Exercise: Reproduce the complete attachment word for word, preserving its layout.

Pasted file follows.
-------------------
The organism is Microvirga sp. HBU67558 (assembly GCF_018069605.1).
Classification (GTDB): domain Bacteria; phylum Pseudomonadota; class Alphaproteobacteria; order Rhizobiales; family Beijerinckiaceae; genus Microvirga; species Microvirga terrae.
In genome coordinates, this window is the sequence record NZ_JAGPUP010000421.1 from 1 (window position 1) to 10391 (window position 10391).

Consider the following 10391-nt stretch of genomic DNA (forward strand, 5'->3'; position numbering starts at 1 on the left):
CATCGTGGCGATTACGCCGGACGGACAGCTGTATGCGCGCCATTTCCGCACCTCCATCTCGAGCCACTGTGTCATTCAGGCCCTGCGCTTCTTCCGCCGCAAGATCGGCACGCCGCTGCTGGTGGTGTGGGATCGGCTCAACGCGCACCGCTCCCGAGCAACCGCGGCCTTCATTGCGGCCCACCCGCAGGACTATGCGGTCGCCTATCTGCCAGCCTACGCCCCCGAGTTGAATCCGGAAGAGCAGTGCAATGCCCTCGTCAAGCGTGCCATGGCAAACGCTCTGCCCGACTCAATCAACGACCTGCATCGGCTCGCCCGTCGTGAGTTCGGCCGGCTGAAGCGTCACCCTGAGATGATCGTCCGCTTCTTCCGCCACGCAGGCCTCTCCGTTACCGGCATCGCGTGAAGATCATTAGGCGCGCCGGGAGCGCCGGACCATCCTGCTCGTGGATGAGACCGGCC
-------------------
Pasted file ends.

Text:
The organism is Microvirga sp. HBU67558 (assembly GCF_018069605.1).
Classification (GTDB): domain Bacteria; phylum Pseudomonadota; class Alphaproteobacteria; order Rhizobiales; family Beijerinckiaceae; genus Microvirga; species Microvirga terrae.
In genome coordinates, this window is the sequence record NZ_JAGPUP010000421.1 from 1 (window position 1) to 10391 (window position 10391).

Consider the following 10391-nt stretch of genomic DNA (forward strand, 5'->3'; position numbering starts at 1 on the left):
CATCGTGGCGATTACGCCGGACGGACAGCTGTATGCGCGCCATTTCCGCACCTCCATCTCGAGCCACTGTGTCATTCAGGCCCTGCGCTTCTTCCGCCGCAAGATCGGCACGCCGCTGCTGGTGGTGTGGGATCGGCTCAACGCGCACCGCTCCCGAGCAACCGCGGCCTTCATTGCGGCCCACCCGCAGGACTATGCGGTCGCCTATCTGCCAGCCTACGCCCCCGAGTTGAATCCGGAAGAGCAGTGCAATGCCCTCGTCAAGCGTGCCATGGCAAACGCTCTGCCCGACTCAATCAACGACCTGCATCGGCTCGCCCGTCGTGAGTTCGGCCGGCTGAAGCGTCACCCTGAGATGATCGTCCGCTTCTTCCGCCACGCAGGCCTCTCCGTTACCGGCATCGCGTGAAGATCATTAGGCGCGCCGGGAGCGCCGGACCATCCTGCTCGTGGATGAGACCGGCC